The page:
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Treating Dupuytren contracture

Many people are not affected too much by having Dupuytren. If you can do the things you want to do with your hands, you may not need any treatment.

But if you've had a Dupuytren contracture, or are over 50 and have a family history of it, it would be a good idea to stop smoking and cut back on alcohol to reduce the chances of getting it.

Splints, exercises, hand therapy or steroid injections do not seem to change how bad it gets, or how quickly it does so.

However, if it affects how your hand works, you will need treatment. Surgery is the traditional treatment, but more recent procedures, which can be done in a day clinic, are becoming more popular.

Needle aponeurotomy

This is also called needle fasciotomy (fas-e-ot-o-me). A sharp needle is used to cut the cord that pulls your finger bent. This is done under local anaesthetic injection (which just numbs the part of your hand being treated). It is suitable for some types of Dupuytren contracture.

People recover more quickly from this procedure than they do from surgery. However, not all contractures can be treated this way, and in some people they come back more quickly than they do after surgery.


If you cannot use your hand easily, you may need surgery. Whether your doctor recommends surgery depends on several things, including what angle your finger is bent to. The aim of the surgery is to help your hand work better, and to stop it getting worse. You will be able to get publicly funded surgery only if your Dupuytren contracture severely affects you. Talk to your GP about whether you should be referred to a surgeon.

Several different operations are possible. Your surgeon will discuss which one is best for you. The most common operation is called a limited fasciectomy, or a partial fasciectomy. In this operation the surgeon removes only the tissue that looks diseased. The wound is then stitched up, and your hand is padded and bandaged. You can ask your surgeon to draw a picture of what scars to expect.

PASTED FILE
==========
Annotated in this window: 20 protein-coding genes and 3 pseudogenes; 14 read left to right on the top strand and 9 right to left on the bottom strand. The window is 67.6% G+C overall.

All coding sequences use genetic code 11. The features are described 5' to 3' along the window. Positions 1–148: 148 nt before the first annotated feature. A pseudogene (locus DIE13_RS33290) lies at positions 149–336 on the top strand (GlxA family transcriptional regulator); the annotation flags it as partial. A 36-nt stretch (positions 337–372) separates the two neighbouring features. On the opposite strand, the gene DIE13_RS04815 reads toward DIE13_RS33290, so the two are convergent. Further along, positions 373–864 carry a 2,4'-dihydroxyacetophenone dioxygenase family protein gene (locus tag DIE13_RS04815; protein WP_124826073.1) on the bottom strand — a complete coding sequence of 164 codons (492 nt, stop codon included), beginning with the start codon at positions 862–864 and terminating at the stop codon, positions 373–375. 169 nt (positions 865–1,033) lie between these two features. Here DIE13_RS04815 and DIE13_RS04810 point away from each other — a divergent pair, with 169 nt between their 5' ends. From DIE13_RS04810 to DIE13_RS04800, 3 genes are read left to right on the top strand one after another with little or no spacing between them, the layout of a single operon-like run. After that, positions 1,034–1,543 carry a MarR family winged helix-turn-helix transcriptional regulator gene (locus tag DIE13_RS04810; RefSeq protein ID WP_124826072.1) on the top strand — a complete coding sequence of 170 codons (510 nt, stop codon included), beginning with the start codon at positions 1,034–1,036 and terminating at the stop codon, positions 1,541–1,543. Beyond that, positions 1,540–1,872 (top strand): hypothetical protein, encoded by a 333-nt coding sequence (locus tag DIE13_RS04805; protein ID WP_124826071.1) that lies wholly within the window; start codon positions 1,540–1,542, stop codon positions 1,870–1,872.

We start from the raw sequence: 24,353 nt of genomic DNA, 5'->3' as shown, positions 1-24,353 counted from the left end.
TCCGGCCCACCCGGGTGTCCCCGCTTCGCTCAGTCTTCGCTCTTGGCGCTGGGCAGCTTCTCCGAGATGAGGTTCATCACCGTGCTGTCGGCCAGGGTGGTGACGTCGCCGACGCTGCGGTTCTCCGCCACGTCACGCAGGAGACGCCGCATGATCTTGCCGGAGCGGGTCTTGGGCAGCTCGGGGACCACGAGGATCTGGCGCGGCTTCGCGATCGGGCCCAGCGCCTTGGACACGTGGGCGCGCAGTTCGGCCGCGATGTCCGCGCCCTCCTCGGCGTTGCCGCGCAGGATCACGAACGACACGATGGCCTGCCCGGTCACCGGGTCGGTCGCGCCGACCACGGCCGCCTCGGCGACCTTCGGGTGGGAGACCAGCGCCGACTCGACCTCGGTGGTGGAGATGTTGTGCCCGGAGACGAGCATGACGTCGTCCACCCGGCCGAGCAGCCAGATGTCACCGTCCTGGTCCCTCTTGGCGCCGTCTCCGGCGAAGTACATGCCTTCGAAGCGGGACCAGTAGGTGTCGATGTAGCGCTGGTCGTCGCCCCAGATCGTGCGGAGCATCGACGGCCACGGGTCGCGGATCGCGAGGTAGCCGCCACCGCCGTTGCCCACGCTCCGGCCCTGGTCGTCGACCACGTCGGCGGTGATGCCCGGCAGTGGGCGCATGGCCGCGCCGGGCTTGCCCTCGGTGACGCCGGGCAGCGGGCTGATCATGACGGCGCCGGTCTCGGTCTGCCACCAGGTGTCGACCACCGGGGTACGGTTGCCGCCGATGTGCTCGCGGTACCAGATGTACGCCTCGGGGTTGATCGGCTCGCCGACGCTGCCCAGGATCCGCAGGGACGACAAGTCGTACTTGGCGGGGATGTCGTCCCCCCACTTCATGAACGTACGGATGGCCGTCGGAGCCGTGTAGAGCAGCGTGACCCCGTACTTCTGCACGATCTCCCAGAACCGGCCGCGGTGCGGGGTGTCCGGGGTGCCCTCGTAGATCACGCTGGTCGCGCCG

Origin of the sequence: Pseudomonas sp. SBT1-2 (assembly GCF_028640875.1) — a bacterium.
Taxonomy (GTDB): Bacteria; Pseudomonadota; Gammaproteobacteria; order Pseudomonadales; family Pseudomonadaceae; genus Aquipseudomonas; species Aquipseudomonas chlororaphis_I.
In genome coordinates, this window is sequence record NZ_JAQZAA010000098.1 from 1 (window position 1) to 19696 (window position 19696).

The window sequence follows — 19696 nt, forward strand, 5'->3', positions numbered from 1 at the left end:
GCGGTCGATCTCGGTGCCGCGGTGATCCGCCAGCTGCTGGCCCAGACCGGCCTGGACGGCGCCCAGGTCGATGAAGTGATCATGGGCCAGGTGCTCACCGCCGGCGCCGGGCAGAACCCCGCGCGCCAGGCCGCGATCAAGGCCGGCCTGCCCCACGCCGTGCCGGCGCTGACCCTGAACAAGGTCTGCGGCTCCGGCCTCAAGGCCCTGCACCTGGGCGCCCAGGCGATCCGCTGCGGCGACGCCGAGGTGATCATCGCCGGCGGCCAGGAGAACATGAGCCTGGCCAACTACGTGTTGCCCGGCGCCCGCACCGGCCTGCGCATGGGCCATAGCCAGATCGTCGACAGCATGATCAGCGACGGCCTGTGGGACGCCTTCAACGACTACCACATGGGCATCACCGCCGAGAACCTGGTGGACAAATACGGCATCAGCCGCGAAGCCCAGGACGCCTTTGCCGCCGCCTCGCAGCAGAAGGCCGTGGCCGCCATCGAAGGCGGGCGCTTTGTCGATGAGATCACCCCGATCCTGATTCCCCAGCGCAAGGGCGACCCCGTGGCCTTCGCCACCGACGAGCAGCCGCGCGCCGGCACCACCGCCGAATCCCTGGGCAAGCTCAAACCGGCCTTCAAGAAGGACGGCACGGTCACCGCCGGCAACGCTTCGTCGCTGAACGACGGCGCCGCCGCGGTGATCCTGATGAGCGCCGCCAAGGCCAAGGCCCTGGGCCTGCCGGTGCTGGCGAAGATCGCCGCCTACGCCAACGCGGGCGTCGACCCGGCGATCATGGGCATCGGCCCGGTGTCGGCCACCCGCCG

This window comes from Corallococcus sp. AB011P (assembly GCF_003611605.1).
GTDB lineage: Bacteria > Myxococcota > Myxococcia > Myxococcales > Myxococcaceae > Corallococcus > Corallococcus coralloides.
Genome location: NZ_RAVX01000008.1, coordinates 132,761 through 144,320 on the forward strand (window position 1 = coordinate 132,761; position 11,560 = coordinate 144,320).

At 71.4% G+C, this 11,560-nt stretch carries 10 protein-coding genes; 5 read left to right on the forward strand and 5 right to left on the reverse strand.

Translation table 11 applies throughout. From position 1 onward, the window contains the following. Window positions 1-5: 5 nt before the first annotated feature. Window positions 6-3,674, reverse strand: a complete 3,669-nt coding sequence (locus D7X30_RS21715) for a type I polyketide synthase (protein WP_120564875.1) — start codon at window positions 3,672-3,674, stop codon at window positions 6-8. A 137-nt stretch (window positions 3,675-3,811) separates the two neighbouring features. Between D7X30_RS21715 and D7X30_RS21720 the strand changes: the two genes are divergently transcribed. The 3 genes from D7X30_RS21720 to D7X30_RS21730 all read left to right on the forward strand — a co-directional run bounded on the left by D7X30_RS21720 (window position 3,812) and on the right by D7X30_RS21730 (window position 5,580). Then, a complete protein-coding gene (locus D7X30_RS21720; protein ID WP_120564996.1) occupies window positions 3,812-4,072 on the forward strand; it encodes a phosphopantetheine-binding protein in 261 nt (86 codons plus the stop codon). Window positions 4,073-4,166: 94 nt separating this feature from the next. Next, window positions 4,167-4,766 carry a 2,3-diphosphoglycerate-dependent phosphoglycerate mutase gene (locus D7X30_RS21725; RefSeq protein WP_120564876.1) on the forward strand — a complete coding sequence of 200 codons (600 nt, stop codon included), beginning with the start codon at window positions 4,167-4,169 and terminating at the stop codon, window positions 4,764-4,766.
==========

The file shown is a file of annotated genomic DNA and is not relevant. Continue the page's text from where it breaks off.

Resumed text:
The operation can be done by putting you to sleep with a general anaesthetic, or with only your arm being numbed (anaesthetised). This is called an axillary arm block. Your doctor will talk to you about which is right for you. Most people go home on the same day as their surgery and do not stay in hospital overnight.

If you are being treated by the Plastic Surgery Department, you will be admitted either to the Day Stay Unit at Christchurch Hospital or Minor Surgery at Burwood Hospital. If you are being treated by the Orthopaedic Department you will be admitted to the Admitting Unit at Burwood Hospital.

Risks and complications of surgery

All surgery has some risk, and it's important to talk to your surgeon about this before you decide if you want an operation. Tell them about any problems you have had with operations or healing, including reactions to medicines. The risks below are not the only risks but are the most common or most serious ones.

Specific risks of Dupuytren surgery

The Dupuytren contracture could come back. This happens in more than 20% of people, and mostly it happens some years after surgery. Usually it's not as bad as before the operation.

However, if you have an aggressive form of the disease it can come back quite quickly. If this does happen, it's best to get it treated sooner rather than later.

The blood vessels or nerves that supply your finger might be damaged. Sometimes the skin that has been cut doesn't heal well or can die (this is called flap necrosis), which means you could take longer to heal. You may even need a skin graft.

It's common to have a stiff finger after the surgery. Sometimes the surgery doesn't totally fix the Dupuytren contracture, and sometimes the scar can tighten or contract, pulling your finger back into a bent position. Very occasionally people need to have the finger amputated.

You might also develop a condition called complex regional pain syndrome (also called reflex sympathetic dystrophy) after hand surgery. This can cause ongoing pain and swelling in your hand, which can last a few months, or occasionally be permanent.

General surgical complications

  HealthInfo recommends the following pages

On the next page: Before and after surgery for Dupuytren contracture

Written by HealthInfo clinical advisers. Endorsed by clinical director, Orthopaedic Surgery and clinical director, Plastic Surgery, Canterbury DHB. Last reviewed April 2021.


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Page reference: 109180

Review key: HIDUC-12822